Then you can try to marginalize or eliminate anyone who disagrees with your further ideas.
That’s the simplest choice.
But it’s not the only one.
You can decide that your further ideas might be the truth, but that you also might be mistaken about something.
You can try to figure out why you had the original ideas that your further ideas are based on.
You can also get to know people from outside your group to find out what original ideas they thought of in their situation, and what further ideas those people developed.
Then you can use your expanded set of original ideas to develop further ideas that might be right.
Then you can repeat that process over and over.
Dogmatism is the attempt to assign absolute truth to a set of ideas.
Secularism is the methodical search for absolute truth no matter how long it takes.
Some people believe that it’s an absolute fact that Jesus was the only son of the creator of the universe.
Other people believe it’s an absolute fact that he wasn’t.
Other people don’t care.
It is an absolute fact that art, music, singing, dancing, and poetry are universal to the human race.
Anthropologists discovered this by going out and meeting people from every part of the world and then compiling their discoveries.
These things seem like ideas because they’re things people thought of.
But as it turns out they aren’t just ideas, they’re inherent parts of humanity, because all over the world, without exception, people have thought of these ideas.
Anthropologists have made hundreds of discoveries like these.
Instead of jumping to big conclusions, why don’t we build up to big conclusions one reliable step at a time?
A lot of activists have talked about White Skin Privilege.
Being White in the U.S. is very different from not being White.
Some people say that racism is really racialized classism.
Some people say that can’t be right, because how did Barack Obama get to be president of the United States?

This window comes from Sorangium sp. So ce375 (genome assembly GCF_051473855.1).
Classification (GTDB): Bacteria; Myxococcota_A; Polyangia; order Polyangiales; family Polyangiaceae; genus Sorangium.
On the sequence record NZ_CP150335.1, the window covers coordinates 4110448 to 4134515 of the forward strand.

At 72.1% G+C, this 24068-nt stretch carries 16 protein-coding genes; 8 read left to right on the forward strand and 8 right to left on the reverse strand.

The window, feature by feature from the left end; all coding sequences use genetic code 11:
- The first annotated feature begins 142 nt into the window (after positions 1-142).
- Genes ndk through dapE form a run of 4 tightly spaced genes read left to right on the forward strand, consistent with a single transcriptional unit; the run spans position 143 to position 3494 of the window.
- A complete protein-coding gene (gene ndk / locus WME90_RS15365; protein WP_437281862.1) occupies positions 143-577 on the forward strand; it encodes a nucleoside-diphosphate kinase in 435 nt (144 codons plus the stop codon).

Some people say that racism is everywhere.
It affects racial minorities in ways White people often don’t notice.
Both of those ideas are on the right track, but neither one of them is completely right.
Racism is racialized classism in the sense that classism is a way of putting people down and racism is a way of trying to keep people down permanently.
Regardless of the various reasons people have for their racist feelings, the goal of the actions people take based on those feelings is always to try to reserve better living conditions for one group of people by permanently forcing another group of people into worse living conditions.
It is true that racism affects some people all the time, and it is true that some people have racist attitudes all the time.
It is also true that everyone is naturally xenophobic, so we are all capable of racism.
Nobody can afford to trust everyone they see unconditionally.
To keep ourselves safe we have to look for clues about who we should trust and who we shouldn’t.
Institutionalized racism teaches people to look for the wrong clues.
We’re all capable of misinterpreting clues on our own.
That means the struggle against racism is ongoing.
However, to jump from those facts to say the generalized statement that racism is everywhere isn’t very helpful overall.
If racism was everywhere it would be unsolvable, because none of us would ever have any way of seeing what an absence of racism looks like.
If racism is not everywhere, then we must be able to find some way to break human activity down into activities where racism happens and activities where racism doesn’t happen.
Then we have a starting point for counteracting racism, because we can figure out how to make the non-racism stuff happen more.
Psychologists have been working on puzzles like this for decades.
The one place where racism is guaranteed not to happen is in general childbirth.
If two healthy parents conceive a child, and have healthy living conditions from then until the child is born, that tells you nothing about the mental abilities the child will be born with.
If you compare several babies who were born this way, there’s no scientifically verifiable reason to believe that the differences in mental abilities between two babies of different races would be greater than the differences in mental abilities between two babies of the same race.
We’re all members of the same species.
We’re all human beings.
Africa contains 90% of the human gene pool.
A woman of any race can have a healthy baby with a man of any race.
Genes don’t segregate each other by race.
We’re born with various skin colors, we’re born with color vision, and we’re born naturally xenophobic.
But provided that racism doesn’t damage our parents’ genes or affect us in our prenatal environments, all the effects racism have on our lives happen after we’re born.
That means we can look at which things lead children to develop racist attitudes and which things lead them to develop non-racist attitudes, and then we can make as much of the non-racism stuff happen as possible.
(It is important to recognize how racism can affect parents’ genes and children’s’ prenatal environments, because those can affect how a person is born.
For instance, affluent women tend to have healthier diets than poor women.
Toxic waste gets dumped around poor neighborhoods a lot more than it gets dumped around affluent neighborhoods.